TUF 19 finale

Following a disappointing season of The Ultimate Fighter (featuring Ireland’s Chris Fields and Cathal Pendred) team coaches Frankie Edgar and BJ Penn fought for the third time in the show’s finale. Earlier in the night the TUF finales both ended quickly as, firstly, Eddie Gordon brutalized fellow team Edgar middleweight Dhiego Lima and stopped him in the opening round to win the first TUF plaque of the night. The second went to Corey Anderson who attacked Matt Van Buren from the opening bell and forced referee Mario Yamasaki to stop the fight when MVB was badly hurt.

The most important action, though, was between the mentors. Having lost twice to Frankie Edgar for the UFC lightweight title previously, BJ Penn was desperate to get revenge here. But it wasn’t to be. Edgar was dominant from the start. Penn came out with an unusually upright boxing stance but it didn’t work. Frankie boxed him apart in the first two, carbon copy, rounds with his rapid combinations before getting the takedown with ease. In the third, Penn was visibly tired and Edgar opened up with strikes on the ground – cutting him badly. Mercifully, referee Herb Dean stepped in and stopped the fight with Penn producing no offense whatsoever and taking a barrage of blows. Having come into the fight with only four fights and one win since losing to Edgar four years ago, Penn was on the verge of retirement and confirmed his decision in the Octagon post fight. One of the greatest lightweights on the planet for years, Penn is a certainty to be inducted into the UFC hall of fame having been one of only two men to win UFC titles in different divisions. For Edgar, a possible fight with Chad Mendes to save UFC 176 could be next after ending his trilogy with BJ Penn unbeaten.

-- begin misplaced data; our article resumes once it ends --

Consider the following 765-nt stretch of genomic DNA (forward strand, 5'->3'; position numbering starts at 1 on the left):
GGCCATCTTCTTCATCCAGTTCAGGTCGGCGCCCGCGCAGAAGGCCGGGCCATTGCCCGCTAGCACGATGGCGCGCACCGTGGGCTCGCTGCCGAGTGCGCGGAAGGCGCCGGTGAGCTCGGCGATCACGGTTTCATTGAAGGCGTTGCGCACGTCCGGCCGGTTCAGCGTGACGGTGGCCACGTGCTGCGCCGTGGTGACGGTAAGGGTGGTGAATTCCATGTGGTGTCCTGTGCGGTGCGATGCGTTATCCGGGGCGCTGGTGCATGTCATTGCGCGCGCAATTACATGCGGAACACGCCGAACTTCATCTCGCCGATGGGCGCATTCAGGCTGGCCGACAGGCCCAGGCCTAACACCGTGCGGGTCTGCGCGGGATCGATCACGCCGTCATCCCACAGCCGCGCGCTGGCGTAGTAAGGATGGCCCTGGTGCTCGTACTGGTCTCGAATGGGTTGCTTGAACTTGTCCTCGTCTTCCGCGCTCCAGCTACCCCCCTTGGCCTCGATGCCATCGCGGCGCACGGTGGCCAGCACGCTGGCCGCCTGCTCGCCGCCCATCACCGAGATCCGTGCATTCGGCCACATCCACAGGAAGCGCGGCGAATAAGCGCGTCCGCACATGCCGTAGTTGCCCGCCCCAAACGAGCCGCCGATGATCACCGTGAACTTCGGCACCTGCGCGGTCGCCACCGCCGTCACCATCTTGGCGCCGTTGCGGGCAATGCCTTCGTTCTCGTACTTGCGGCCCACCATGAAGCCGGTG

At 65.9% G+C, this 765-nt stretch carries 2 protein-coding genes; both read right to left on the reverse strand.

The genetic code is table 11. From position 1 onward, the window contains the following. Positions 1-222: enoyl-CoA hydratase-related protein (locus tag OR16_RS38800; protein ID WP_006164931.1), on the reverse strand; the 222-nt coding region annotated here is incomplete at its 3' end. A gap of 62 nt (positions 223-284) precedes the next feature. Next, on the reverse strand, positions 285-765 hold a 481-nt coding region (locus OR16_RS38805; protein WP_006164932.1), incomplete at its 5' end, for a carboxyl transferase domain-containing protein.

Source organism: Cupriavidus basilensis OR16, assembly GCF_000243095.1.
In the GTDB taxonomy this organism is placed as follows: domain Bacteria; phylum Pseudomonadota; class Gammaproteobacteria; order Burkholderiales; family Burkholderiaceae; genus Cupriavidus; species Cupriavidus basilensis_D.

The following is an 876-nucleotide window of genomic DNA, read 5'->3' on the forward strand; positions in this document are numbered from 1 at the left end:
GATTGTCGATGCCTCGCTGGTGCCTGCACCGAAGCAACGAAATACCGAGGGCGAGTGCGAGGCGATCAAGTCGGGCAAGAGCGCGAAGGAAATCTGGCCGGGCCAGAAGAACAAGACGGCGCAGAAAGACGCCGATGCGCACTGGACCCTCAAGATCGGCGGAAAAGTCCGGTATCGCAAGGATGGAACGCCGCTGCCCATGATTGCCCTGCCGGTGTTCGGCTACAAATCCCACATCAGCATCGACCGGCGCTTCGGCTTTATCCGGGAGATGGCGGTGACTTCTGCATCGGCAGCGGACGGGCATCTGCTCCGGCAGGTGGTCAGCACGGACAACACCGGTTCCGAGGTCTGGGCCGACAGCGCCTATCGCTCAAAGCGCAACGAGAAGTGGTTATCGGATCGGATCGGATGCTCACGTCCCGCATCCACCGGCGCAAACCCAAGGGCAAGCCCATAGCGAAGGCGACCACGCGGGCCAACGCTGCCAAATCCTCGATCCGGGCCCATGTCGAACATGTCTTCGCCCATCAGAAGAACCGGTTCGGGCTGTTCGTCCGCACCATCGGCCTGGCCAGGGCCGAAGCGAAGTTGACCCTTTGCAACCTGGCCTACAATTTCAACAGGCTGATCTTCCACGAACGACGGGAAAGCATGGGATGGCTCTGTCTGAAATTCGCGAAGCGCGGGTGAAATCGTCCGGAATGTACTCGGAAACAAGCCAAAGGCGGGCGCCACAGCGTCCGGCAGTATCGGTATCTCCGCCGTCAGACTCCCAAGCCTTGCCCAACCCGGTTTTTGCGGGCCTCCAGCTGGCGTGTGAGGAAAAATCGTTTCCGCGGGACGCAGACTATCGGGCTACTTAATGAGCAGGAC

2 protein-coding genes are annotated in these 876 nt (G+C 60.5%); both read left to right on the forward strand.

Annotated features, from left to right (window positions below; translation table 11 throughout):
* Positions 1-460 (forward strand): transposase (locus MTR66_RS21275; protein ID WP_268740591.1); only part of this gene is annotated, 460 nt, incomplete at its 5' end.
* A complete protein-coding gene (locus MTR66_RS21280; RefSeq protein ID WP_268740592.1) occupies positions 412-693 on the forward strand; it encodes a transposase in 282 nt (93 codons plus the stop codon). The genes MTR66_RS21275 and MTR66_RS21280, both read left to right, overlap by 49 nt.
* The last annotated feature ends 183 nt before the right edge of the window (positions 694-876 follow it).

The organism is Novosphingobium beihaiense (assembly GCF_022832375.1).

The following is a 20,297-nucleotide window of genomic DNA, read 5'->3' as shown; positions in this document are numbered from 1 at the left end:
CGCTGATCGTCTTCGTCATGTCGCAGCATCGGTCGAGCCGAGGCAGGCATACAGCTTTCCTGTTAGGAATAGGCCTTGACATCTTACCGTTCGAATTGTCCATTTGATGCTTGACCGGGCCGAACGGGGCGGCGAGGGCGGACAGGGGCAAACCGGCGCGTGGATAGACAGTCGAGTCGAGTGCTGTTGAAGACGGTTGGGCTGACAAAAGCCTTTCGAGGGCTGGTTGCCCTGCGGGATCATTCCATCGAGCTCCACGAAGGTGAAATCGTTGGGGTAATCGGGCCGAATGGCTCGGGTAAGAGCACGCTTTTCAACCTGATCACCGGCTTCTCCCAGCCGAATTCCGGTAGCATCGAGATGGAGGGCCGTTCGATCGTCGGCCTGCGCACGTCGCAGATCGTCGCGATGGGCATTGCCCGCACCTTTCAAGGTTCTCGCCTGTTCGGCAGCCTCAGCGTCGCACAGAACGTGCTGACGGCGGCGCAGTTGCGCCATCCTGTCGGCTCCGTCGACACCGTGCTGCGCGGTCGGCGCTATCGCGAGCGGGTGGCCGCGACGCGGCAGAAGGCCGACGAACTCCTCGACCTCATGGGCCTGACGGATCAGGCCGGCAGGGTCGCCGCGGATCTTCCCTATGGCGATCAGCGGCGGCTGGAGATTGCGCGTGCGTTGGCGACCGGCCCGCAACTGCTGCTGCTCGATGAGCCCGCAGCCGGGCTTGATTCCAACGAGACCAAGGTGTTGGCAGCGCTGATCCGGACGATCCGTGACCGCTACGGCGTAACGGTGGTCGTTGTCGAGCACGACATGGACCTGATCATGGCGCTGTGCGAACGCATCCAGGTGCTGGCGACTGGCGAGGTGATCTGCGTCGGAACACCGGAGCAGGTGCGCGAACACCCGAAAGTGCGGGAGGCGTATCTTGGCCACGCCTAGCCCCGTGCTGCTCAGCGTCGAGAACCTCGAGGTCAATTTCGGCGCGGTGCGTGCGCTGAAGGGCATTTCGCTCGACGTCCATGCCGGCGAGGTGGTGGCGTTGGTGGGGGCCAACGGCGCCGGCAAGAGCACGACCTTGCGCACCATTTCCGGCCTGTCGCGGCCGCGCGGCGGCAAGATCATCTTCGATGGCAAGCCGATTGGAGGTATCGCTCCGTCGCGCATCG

Podcaster, lead MMA writer and analyst for SevereMMA. Host of the SevereMMA podcast, out every Sunday. Economics and Mathematics graduate from UCC. Also write for Sherdog. Previously of hov-mma and fightbooth. As heard on 2FM, Red FM, Today FM and more. Follow me on twitter for updates @SeanSheehanBA and on Facebook